Our process of moving from those early mental clouds of darkness into the light of knowledge and understanding is a long, drawn out one. Lower animals that are born with a full complement of instincts take at most a few years to reach physical maturity. By that time they have learned almost everything additional they will need for their entire life span. We, on the other hand, take sixteen to twenty years to reach full physical maturity. And though we have perhaps done our most concentrated learning in that time, in the best case it is still only the beginning of a lifetime process of learning and growing mentally, emotionally, and spiritually. In other words, our whole life is a process of moving from blindness to seeing.

This is the glory of being human. Lower animals are born with most of the knowledge they will need to live their lives, and never move beyond the nature into which they were born--at least, not without human intervention. Human beings, on the other hand, are born with almost no knowledge. That leaves the field open for limitless learning, and for growing far beyond the confines of our physical nature and biological urges. Instead of being a limitation, our mental darkness at birth is what makes it possible for us to grow into beings of light--or to use the more popular word, into angels.

Now, if this were a nice, smooth, incremental transition, how pleasant it would be! Each day we would learn a little more and grow a little more, and our whole life would be one long, gradual dawning of a new day, with all its beauty. But that is not how life works. In the world of nature, there are cycles of day and night, and larger cycles of the seasons--spring, summer, fall, winter, and back to spring again. Just so, our spiritual progression is not one long, gradual dawning from darkness to light, but a continual series of cycles in which we move from darkness to light in our understanding and our faith, and then back to darkness again before the next dawning of the day. And in our longer cycles, we move from warmth and closeness to one another and to the Lord, into periods of waning love and emotion, and through our winters of coldness and darkness of the soul, in which we feel cut off from one another, from life, from love, from God.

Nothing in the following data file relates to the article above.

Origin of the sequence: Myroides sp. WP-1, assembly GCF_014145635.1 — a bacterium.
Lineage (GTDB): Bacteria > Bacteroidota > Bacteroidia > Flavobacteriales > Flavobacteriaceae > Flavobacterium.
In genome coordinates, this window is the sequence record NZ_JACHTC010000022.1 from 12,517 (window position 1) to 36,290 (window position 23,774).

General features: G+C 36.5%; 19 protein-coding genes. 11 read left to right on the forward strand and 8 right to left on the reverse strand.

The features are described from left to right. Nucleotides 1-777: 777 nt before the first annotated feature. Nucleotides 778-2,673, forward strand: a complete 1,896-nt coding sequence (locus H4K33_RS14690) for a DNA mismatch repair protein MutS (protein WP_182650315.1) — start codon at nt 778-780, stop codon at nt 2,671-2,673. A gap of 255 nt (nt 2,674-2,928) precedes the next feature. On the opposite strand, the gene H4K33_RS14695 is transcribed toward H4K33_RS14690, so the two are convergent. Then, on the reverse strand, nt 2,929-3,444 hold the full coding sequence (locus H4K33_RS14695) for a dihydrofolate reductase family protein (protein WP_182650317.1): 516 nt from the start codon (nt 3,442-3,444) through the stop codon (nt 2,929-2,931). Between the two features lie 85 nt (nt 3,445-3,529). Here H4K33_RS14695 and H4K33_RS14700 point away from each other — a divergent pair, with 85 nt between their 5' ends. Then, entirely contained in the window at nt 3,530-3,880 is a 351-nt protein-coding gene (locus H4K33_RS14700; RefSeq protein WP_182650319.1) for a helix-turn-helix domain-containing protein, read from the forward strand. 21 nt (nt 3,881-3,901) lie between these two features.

Even these cycles, though, are simply the normal and natural cycles through which we grow and live. Though we humans go through these cycles on a higher level than other animals, yet we share them in common with all animal--and plant--life. And because these cycles are normal and natural, they are also good. They are part of the regular cycle of birth, death, and rebirth that keeps both the world of nature and the world of the human spirit continually renewed and refreshed, and continually moving forward to new things.

The darkness that we go through in these cycles involves the kind of darkness, or blindness, that Swedenborg says is the good sense of blindness. It is good that we are born in complete ignorance, because this gives us the potential to grow into a much fuller level of knowledge, understanding, and wisdom than is possible for any of the lower animals. And it is good that we go through our periods of mental and spiritual dimness, because this opens our minds to receive new and deeper enlightenment from the Lord. In a good sense, we are blind when we become aware of our lack of understanding, and wish to be enlightened.

This is when the Lord can come to us and open our eyes. Isn't it curious that the Lord did not heal every blind person in Palestine? If we read the stories of those he did heal, we find that he could do miracles of healing only where he found faith, and a willingness to be healed. This morning we read only part of John chapter 9. If we were to read the whole chapter, we would find that this man born blind grew rapidly in his faith, and in his willingness to stand up for it even in the face of withering criticism and abuse from the religious authorities. Jesus saw this quality in him from the start, and knew that healing him of his physical blindness would be the means for a far greater healing of his spiritual blindness. The Lord's work on earth was not merely to bring about temporary, physical healing, but to bring about the spiritual, eternal healing of human beings. What does it matter if we are healed physically, and yet we are still blind in our soul?